Art is for everybody.
Those are the words you first see in bold white font when you visit The Art Lab website, and it’s a statement that the owner, Samantha Walker, believes wholeheartedly. “Art is a global thing, just like dancing. It’s something within all of us. But somewhere along the way, as we get older, we kind of lose sight of the artist in us,” says Walker. The Art Lab wants to help everybody—regardless of gender, age, background, ability, and lifestyle—fall in love with the process of creating something new.
Walker has had a deep interest in art since childhood. “I’ve been an artist my whole life. My mom had a huge influence on me because she went to fashion school,” reflects Walker. “I studied early childhood education at Ryerson and then worked for the YMCA childcare program.” At the YMCA, she started creating art with the children and found joy in that aspect of her job. Through this experience, Walker decided to bridge her passions for art and working with children—The Art Lab was born.
In July 2018, Walker, along with her husband Matthew Bolton, launched The Art Lab in Walkerville. The place offers a wide variety of workshops and art classes. These activities include slime making, tie-dye art, creating bath bombs, fashion design, drawing lessons, graffiti art, oven-baked clay, collage-making, pre-school art play, and more. There are age guidelines for many of the workshops. For example, the “edible play” activity is available to kids as young as 18 months, whereas the “Bob Ross Paint Night” is designed for adults 19 and over. Along with what is currently available, Walker is making sure she constantly updates future offerings. “Being able to come up with new activities is the most fun to me. And seeing the reaction the kids are having as well as seeing the reaction to the things they make means a lot.”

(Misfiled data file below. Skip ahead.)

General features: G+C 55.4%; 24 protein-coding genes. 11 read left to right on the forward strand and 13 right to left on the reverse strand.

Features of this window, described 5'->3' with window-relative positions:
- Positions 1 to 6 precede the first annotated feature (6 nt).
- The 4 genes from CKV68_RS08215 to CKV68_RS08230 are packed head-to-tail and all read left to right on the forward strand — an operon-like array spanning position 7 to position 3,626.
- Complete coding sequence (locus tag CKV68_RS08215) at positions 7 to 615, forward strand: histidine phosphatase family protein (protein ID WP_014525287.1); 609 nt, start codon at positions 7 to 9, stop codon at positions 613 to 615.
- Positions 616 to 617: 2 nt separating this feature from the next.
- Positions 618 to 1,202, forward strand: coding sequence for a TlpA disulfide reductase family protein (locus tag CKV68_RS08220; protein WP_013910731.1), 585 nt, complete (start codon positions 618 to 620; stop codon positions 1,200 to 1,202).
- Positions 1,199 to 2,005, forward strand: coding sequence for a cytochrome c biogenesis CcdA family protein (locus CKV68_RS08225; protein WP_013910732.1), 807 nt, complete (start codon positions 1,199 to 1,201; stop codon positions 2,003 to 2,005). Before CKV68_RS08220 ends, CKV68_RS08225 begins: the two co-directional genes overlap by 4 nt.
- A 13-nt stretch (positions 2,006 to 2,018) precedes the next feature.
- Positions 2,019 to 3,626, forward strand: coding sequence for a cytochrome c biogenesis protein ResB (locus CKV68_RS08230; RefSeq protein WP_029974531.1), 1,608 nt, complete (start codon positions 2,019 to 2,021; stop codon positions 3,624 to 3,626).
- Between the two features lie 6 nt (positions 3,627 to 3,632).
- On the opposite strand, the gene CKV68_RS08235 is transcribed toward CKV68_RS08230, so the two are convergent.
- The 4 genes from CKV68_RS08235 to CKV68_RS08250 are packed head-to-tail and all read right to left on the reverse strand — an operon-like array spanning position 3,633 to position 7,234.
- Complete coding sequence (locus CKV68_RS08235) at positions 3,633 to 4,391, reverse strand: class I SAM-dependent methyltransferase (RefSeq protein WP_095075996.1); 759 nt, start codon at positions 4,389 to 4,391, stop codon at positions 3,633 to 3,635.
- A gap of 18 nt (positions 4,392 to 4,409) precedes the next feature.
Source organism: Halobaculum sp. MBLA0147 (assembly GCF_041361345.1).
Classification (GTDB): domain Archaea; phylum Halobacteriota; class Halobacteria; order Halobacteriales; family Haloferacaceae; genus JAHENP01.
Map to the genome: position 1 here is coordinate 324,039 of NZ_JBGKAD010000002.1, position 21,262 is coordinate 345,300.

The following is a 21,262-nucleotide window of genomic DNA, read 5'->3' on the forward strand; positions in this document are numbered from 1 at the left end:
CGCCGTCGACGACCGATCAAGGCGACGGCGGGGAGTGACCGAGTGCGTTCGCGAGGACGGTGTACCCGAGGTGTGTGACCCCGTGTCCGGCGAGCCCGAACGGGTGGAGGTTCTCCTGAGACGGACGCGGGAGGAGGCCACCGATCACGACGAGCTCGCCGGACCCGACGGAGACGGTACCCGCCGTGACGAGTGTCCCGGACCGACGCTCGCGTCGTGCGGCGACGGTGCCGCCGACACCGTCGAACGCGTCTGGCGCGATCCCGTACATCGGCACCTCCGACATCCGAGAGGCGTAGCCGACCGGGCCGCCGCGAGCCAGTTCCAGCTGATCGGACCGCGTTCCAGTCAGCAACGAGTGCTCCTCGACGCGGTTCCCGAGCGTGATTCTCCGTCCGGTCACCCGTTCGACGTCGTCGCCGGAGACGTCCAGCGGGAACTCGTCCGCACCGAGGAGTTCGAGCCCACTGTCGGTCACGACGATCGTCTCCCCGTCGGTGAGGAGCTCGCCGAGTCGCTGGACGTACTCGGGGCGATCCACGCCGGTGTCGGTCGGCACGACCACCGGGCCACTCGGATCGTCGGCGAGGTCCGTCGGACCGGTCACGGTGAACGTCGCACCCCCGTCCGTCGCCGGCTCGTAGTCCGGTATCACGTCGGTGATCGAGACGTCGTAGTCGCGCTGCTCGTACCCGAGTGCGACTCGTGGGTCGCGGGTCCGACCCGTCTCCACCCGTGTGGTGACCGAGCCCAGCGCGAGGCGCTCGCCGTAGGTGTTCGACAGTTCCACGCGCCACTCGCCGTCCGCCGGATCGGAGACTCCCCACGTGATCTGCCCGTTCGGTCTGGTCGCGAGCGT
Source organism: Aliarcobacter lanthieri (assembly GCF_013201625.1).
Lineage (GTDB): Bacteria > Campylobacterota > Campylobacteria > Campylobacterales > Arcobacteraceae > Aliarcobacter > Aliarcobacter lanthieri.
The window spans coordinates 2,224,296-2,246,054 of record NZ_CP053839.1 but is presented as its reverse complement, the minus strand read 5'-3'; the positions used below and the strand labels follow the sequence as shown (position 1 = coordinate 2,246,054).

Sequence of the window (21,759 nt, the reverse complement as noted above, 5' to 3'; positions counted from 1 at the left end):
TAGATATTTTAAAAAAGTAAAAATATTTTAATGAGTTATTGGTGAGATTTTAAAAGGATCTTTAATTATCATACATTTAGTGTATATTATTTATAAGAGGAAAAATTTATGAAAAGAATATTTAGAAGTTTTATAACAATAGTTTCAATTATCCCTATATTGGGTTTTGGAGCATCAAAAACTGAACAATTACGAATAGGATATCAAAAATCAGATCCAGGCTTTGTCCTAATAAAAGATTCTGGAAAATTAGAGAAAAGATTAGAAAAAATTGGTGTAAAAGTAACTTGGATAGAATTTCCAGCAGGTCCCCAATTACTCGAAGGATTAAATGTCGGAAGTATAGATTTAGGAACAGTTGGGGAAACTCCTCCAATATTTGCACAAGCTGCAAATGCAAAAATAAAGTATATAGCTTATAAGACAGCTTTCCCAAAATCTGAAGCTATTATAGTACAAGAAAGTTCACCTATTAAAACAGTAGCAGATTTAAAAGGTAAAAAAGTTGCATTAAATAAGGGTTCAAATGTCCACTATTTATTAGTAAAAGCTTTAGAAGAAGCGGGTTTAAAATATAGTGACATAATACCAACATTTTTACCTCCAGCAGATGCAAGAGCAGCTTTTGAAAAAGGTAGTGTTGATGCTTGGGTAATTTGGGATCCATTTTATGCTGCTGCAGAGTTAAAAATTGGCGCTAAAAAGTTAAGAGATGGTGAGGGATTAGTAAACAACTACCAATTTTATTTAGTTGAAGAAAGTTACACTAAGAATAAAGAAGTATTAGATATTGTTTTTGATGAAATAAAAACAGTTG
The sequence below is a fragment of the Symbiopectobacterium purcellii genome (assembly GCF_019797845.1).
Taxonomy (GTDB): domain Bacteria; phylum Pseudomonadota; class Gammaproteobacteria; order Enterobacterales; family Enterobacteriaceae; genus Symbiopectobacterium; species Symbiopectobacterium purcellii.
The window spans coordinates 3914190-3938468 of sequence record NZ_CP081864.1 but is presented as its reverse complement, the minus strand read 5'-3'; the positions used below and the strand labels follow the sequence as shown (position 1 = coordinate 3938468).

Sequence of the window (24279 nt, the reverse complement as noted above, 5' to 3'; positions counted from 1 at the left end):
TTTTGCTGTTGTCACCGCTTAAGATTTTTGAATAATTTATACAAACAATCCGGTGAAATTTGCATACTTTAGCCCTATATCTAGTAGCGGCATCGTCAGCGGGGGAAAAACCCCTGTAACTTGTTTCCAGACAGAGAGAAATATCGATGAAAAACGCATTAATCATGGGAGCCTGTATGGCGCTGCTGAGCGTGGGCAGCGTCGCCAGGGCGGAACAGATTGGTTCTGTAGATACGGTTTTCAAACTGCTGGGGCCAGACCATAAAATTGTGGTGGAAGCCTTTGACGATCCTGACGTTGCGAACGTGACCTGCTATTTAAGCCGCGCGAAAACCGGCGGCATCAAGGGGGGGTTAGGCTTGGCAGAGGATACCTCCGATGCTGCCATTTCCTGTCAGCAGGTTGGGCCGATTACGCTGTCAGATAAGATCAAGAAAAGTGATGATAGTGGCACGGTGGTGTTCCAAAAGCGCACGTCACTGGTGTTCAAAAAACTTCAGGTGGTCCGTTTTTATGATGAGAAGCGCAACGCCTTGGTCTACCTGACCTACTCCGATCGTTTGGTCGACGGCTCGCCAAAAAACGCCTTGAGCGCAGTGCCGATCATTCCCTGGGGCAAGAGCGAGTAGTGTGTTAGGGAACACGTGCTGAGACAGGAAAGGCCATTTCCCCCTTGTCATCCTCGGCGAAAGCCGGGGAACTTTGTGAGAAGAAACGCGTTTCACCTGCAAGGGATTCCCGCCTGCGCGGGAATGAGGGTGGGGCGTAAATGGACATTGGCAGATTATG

Art is a language expressed from both our conscious and unconscious minds, and there is an element of self-exploration that comes with focusing on the process of creating something versus focusing on the outcome. The notion that creating art can be a powerful tool for healing has been a part of many cultures around the world for thousands of years. For example, the mandala (a Sanskrit word that literally translates to ‘circle’) is a spiritual and ritual symbol in Hinduism and Buddhism. In a 2002 study published in the Journal of HIV/AIDS & Social Services, researchers found that creating ‘mandala art’ helped HIV-positive children express aspects of their lives which were difficult to communicate verbally.